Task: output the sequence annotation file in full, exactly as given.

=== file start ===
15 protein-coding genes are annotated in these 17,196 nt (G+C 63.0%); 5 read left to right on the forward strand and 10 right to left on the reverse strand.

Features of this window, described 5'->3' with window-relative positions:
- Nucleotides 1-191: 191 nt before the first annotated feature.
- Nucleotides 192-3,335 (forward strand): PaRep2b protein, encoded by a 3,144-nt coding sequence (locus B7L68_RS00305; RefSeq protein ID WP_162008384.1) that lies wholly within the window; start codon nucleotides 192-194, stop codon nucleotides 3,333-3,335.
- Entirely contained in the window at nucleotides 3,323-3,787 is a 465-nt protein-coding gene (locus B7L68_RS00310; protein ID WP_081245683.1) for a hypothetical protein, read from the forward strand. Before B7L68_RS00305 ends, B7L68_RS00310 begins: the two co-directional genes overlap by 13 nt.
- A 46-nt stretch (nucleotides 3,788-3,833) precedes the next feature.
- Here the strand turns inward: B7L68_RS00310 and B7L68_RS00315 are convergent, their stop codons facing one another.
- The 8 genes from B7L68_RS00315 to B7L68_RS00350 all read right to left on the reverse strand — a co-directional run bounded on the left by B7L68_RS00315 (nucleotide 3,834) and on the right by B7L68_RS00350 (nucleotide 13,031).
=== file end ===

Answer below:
15 protein-coding genes are annotated in these 17,196 nt (G+C 63.0%); 5 read left to right on the forward strand and 10 right to left on the reverse strand.

Features of this window, described 5'->3' with window-relative positions:
- Nucleotides 1-191: 191 nt before the first annotated feature.
- Nucleotides 192-3,335 (forward strand): PaRep2b protein, encoded by a 3,144-nt coding sequence (locus B7L68_RS00305; RefSeq protein ID WP_162008384.1) that lies wholly within the window; start codon nucleotides 192-194, stop codon nucleotides 3,333-3,335.
- Entirely contained in the window at nucleotides 3,323-3,787 is a 465-nt protein-coding gene (locus B7L68_RS00310; protein ID WP_081245683.1) for a hypothetical protein, read from the forward strand. Before B7L68_RS00305 ends, B7L68_RS00310 begins: the two co-directional genes overlap by 13 nt.
- A 46-nt stretch (nucleotides 3,788-3,833) precedes the next feature.
- Here the strand turns inward: B7L68_RS00310 and B7L68_RS00315 are convergent, their stop codons facing one another.
- The 8 genes from B7L68_RS00315 to B7L68_RS00350 all read right to left on the reverse strand — a co-directional run bounded on the left by B7L68_RS00315 (nucleotide 3,834) and on the right by B7L68_RS00350 (nucleotide 13,031).